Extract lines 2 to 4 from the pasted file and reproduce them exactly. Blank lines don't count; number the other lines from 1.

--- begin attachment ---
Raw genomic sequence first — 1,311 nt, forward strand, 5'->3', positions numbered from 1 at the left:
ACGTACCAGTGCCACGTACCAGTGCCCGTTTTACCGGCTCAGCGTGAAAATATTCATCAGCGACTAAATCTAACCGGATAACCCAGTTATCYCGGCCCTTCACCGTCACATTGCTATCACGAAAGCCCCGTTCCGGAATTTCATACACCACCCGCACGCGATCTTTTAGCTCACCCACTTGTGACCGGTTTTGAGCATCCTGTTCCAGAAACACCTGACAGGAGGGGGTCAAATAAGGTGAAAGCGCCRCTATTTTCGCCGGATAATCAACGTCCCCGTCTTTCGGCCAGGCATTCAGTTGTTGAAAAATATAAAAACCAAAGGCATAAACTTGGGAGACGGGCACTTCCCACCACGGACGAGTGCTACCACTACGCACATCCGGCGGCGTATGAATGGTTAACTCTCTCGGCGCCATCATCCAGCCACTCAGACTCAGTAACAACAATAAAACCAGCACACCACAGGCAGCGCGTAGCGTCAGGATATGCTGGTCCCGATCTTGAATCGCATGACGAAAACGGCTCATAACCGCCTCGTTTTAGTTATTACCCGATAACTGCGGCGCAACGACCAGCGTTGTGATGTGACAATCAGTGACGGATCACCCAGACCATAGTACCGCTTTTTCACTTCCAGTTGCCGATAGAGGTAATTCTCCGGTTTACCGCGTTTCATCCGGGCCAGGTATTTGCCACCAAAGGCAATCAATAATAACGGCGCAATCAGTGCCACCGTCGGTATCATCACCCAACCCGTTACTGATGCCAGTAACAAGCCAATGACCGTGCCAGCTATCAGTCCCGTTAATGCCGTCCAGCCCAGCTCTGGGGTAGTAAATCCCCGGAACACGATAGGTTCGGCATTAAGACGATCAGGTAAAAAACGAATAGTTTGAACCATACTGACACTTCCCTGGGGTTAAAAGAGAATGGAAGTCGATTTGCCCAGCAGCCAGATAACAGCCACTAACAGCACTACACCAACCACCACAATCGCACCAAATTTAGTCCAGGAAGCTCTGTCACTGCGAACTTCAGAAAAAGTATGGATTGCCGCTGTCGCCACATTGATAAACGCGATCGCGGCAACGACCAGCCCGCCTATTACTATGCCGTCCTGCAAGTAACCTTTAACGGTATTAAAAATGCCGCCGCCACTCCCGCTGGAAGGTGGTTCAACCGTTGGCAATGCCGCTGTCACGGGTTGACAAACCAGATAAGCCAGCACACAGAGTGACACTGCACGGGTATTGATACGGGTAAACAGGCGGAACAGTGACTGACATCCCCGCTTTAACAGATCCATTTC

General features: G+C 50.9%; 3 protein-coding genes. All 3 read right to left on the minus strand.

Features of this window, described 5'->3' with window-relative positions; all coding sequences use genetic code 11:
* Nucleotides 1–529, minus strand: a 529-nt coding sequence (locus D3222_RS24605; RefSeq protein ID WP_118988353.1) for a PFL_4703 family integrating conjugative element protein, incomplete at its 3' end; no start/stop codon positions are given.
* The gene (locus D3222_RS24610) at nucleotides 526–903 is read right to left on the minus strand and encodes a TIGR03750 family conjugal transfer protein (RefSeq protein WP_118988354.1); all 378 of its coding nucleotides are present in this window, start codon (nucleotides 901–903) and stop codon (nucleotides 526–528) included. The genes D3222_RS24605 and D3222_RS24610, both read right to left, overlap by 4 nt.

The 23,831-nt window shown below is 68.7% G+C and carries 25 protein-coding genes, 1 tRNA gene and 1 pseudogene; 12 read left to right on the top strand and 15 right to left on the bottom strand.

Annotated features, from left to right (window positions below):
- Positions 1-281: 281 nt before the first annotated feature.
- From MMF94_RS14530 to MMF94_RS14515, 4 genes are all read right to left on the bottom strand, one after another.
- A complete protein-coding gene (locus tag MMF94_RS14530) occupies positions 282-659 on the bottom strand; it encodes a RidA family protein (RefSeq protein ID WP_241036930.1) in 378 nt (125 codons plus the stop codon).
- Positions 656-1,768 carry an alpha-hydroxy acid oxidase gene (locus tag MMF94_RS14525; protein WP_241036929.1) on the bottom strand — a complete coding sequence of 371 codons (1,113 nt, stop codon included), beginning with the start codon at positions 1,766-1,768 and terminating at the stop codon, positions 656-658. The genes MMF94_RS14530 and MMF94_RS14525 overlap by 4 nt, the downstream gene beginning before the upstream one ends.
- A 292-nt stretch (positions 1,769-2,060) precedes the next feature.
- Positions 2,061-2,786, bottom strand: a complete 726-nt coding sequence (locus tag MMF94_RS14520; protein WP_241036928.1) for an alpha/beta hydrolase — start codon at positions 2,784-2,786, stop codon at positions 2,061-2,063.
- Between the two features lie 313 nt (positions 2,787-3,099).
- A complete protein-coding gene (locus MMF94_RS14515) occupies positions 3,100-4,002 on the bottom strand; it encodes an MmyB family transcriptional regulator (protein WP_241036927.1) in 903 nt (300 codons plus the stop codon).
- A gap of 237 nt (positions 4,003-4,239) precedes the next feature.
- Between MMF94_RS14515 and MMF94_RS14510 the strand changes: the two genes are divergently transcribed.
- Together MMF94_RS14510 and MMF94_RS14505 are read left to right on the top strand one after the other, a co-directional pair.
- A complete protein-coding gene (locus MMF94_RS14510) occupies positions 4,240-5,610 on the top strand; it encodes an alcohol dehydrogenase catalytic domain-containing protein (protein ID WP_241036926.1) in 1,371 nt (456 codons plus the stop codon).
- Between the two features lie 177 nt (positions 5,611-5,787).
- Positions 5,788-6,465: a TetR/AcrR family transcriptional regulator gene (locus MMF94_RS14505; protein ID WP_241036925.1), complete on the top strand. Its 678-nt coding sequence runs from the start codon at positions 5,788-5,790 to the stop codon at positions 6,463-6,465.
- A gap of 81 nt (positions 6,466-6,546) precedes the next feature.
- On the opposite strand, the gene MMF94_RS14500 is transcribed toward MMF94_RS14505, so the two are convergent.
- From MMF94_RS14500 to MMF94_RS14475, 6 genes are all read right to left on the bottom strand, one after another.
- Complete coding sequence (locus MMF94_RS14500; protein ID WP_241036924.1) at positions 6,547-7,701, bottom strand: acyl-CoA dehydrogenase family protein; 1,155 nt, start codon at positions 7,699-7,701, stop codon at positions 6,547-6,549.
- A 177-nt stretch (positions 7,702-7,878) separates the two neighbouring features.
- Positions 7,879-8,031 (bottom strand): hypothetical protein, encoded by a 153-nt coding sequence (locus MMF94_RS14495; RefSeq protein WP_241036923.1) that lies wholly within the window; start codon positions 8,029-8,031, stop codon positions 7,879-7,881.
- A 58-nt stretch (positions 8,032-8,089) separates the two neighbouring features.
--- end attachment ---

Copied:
ACGTACCAGTGCCACGTACCAGTGCCCGTTTTACCGGCTCAGCGTGAAAATATTCATCAGCGACTAAATCTAACCGGATAACCCAGTTATCYCGGCCCTTCACCGTCACATTGCTATCACGAAAGCCCCGTTCCGGAATTTCATACACCACCCGCACGCGATCTTTTAGCTCACCCACTTGTGACCGGTTTTGAGCATCCTGTTCCAGAAACACCTGACAGGAGGGGGTCAAATAAGGTGAAAGCGCCRCTATTTTCGCCGGATAATCAACGTCCCCGTCTTTCGGCCAGGCATTCAGTTGTTGAAAAATATAAAAACCAAAGGCATAAACTTGGGAGACGGGCACTTCCCACCACGGACGAGTGCTACCACTACGCACATCCGGCGGCGTATGAATGGTTAACTCTCTCGGCGCCATCATCCAGCCACTCAGACTCAGTAACAACAATAAAACCAGCACACCACAGGCAGCGCGTAGCGTCAGGATATGCTGGTCCCGATCTTGAATCGCATGACGAAAACGGCTCATAACCGCCTCGTTTTAGTTATTACCCGATAACTGCGGCGCAACGACCAGCGTTGTGATGTGACAATCAGTGACGGATCACCCAGACCATAGTACCGCTTTTTCACTTCCAGTTGCCGATAGAGGTAATTCTCCGGTTTACCGCGTTTCATCCGGGCCAGGTATTTGCCACCAAAGGCAATCAATAATAACGGCGCAATCAGTGCCACCGTCGGTATCATCACCCAACCCGTTACTGATGCCAGTAACAAGCCAATGACCGTGCCAGCTATCAGTCCCGTTAATGCCGTCCAGCCCAGCTCTGGGGTAGTAAATCCCCGGAACACGATAGGTTCGGCATTAAGACGATCAGGTAAAAAACGAATAGTTTGAACCATACTGACACTTCCCTGGGGTTAAAAGAGAATGGAAGTCGATTTGCCCAGCAGCCAGATAACAGCCACTAACAGCACTACACCAACCACCACAATCGCACCAAATTTAGTCCAGGAAGCTCTGTCACTGCGAACTTCAGAAAAAGTATGGATTGCCGCTGTCGCCACATTGATAAACGCGATCGCGGCAACGACCAGCCCGCCTATTACTATGCCGTCCTGCAAGTAACCTTTAACGGTATTAAAAATGCCGCCGCCACTCCCGCTGGAAGGTGGTTCAACCGTTGGCAATGCCGCTGTCACGGGTTGACAAACCAGATAAGCCAGCACACAGAGTGACACTGCACGGGTATTGATACGGGTAAACAGGCGGAACAGTGACTGACATCCCCGCTTTAACAGATCCATTTC

General features: G+C 50.9%; 3 protein-coding genes. All 3 read right to left on the minus strand.

Features of this window, described 5'->3' with window-relative positions; all coding sequences use genetic code 11: